Dr. Minisha Sood, an endocrinologist at Lenox Hill Hospital in New York City, said this new study should convince doctors that vitamin D supplements don't have a role in maintaining healthy bones, but they do have other benefits.
The Department of Health now recommends that all children under five should take a daily supplement, along with pregnant and breastfeeding women, and older people who are not often outdoors - for instance if they are frail, housebound or live in a care home.
"Hence the study lacked the ability to reliably test the effects of vitamin D on risk of hip fracture". When the researchers reduced the thresholds, they found that vitamin D was still ineffective for falls, at a threshold of 7.5%, and also total fractures at a threshold of 5%.
Vitamin D supplementation is now recommended for the elderly and all babies and children below the age of 5 years.
However, according to the scientists, Vitamin D supplementation remains the ideal solution for high-risk groups of patients exposed to rare conditions such as rickets and osteomalacia which are both triggered by Vitamin D deficiency. The majority of the trials studied vitamin D alone (ie, not prescribed in conjunction with calcium supplements) and were of one year or less.
The researchers are calling for changes in the clinical guidelines of osteoporosis management. Most included women aged over the age of 65 (77 per cent of trials) who lived in the community and who received daily doses of more than 800 IU per day (68 per cent of trials). This thinking is reminiscent of the fervour that supported the widespread use of vitamin A, vitamin C, and vitamin E years ago, and all of those vitamin trials later proved to be clinically negative.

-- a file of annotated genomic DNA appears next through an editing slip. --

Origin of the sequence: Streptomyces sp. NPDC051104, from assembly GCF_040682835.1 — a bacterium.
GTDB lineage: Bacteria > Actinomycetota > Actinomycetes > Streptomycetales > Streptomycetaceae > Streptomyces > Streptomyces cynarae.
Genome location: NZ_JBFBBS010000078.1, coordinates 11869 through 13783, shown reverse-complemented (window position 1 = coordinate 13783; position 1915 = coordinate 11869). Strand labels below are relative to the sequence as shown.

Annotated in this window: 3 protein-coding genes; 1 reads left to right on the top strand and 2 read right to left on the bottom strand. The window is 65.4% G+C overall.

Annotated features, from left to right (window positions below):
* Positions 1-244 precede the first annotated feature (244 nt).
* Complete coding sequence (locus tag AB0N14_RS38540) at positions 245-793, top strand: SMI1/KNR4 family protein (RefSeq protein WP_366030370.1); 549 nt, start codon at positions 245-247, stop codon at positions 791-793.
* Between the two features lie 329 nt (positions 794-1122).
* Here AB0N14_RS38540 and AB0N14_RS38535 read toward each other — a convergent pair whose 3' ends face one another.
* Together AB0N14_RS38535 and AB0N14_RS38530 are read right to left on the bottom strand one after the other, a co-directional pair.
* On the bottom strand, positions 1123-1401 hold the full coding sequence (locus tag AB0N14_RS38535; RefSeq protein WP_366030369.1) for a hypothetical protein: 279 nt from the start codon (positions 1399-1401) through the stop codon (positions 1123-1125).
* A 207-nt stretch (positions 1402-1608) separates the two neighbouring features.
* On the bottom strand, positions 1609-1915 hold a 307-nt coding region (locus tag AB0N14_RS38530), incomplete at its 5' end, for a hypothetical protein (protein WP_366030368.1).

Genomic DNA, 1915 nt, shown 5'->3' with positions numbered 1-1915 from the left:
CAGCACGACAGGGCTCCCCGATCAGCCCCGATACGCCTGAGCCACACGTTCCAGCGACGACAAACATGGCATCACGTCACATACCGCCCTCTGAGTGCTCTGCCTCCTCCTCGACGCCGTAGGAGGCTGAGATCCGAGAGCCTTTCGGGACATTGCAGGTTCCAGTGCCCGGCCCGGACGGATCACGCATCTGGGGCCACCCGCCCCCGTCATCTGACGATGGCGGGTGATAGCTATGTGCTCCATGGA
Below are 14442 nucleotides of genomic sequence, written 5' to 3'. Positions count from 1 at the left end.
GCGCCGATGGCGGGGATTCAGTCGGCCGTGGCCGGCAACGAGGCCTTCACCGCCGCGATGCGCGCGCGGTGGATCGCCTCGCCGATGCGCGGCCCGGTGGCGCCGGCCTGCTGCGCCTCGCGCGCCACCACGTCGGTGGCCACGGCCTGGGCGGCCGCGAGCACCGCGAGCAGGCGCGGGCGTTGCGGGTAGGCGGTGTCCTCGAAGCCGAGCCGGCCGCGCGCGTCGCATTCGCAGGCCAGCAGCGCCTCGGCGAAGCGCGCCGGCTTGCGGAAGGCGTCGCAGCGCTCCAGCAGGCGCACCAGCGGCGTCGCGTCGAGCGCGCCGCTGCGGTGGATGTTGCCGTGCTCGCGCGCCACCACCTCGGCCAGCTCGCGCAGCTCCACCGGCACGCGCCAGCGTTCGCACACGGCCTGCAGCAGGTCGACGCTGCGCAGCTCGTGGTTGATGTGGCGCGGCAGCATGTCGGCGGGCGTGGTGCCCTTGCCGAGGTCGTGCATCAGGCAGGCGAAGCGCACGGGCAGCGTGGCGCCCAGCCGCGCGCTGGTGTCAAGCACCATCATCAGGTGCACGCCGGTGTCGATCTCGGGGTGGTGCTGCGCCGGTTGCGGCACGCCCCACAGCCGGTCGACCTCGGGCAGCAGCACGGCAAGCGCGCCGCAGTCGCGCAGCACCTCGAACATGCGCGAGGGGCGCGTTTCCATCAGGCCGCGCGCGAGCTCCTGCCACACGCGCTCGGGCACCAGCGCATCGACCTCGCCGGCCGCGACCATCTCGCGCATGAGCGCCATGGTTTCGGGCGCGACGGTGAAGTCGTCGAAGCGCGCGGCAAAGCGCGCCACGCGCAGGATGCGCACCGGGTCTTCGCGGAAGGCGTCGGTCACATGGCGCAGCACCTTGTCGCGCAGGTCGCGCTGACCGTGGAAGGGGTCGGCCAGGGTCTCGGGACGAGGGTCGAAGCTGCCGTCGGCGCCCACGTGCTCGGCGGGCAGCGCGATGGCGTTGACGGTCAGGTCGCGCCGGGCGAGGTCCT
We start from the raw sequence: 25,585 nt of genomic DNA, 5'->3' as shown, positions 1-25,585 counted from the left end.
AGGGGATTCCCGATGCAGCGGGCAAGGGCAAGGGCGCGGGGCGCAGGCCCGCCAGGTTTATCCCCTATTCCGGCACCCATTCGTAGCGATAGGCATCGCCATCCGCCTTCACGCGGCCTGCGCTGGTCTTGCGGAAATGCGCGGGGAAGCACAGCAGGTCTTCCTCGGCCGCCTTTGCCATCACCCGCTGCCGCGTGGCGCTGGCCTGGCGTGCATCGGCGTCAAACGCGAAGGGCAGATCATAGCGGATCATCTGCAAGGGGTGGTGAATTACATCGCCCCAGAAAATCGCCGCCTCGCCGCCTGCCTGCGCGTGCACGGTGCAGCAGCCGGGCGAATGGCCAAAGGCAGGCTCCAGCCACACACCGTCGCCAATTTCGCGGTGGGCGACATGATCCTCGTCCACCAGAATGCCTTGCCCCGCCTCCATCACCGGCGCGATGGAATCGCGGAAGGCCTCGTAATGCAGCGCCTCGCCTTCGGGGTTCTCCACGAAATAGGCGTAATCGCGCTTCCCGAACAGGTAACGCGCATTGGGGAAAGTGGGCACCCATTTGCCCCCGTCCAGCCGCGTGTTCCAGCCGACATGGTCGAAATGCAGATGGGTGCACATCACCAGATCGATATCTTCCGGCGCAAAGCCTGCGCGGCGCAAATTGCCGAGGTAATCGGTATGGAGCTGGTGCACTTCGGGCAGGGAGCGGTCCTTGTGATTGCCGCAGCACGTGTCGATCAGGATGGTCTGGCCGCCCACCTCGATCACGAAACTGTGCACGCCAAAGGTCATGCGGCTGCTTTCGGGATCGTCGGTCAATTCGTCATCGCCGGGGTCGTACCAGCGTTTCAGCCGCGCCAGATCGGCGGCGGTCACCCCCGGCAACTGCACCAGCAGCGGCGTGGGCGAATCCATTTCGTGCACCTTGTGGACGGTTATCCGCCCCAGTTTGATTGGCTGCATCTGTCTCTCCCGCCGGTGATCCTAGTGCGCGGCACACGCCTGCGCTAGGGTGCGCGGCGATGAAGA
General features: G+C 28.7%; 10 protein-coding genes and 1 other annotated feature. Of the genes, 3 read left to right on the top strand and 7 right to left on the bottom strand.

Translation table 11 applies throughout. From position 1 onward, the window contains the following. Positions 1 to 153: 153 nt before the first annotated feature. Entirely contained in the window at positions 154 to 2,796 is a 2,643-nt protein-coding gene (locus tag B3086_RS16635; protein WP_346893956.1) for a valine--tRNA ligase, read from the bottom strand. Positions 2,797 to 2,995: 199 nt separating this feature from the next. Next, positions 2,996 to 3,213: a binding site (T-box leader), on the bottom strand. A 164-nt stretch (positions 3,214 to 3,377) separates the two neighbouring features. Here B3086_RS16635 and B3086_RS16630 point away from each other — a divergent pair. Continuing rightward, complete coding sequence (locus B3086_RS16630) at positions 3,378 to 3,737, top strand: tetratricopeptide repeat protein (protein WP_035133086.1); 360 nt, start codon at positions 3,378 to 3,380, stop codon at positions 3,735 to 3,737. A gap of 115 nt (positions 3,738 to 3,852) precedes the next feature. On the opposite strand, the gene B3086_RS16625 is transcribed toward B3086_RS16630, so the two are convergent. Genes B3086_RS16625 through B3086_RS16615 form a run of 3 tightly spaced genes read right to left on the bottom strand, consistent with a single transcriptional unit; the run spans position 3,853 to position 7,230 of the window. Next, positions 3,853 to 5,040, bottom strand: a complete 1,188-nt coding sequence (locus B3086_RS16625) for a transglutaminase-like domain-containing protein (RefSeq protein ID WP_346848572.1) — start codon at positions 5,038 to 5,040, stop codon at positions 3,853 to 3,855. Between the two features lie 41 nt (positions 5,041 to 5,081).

Between late March/early April to the end of September, most people can get all the vitamin D they need through sunlight and a balanced diet.
The suggested extra-skeletal health benefits include cancer and heart disease, which previous research has shown to be inconclusive.
People with little or no sun exposure are more likely to develop vitamin D deficiency. Within 3 years, we might have that answer because there are approximately 100 000 participants now enrolled in randomised, placebo-controlled trials of vitamin D supplementation.
Vitamin D is found in a variety of foods.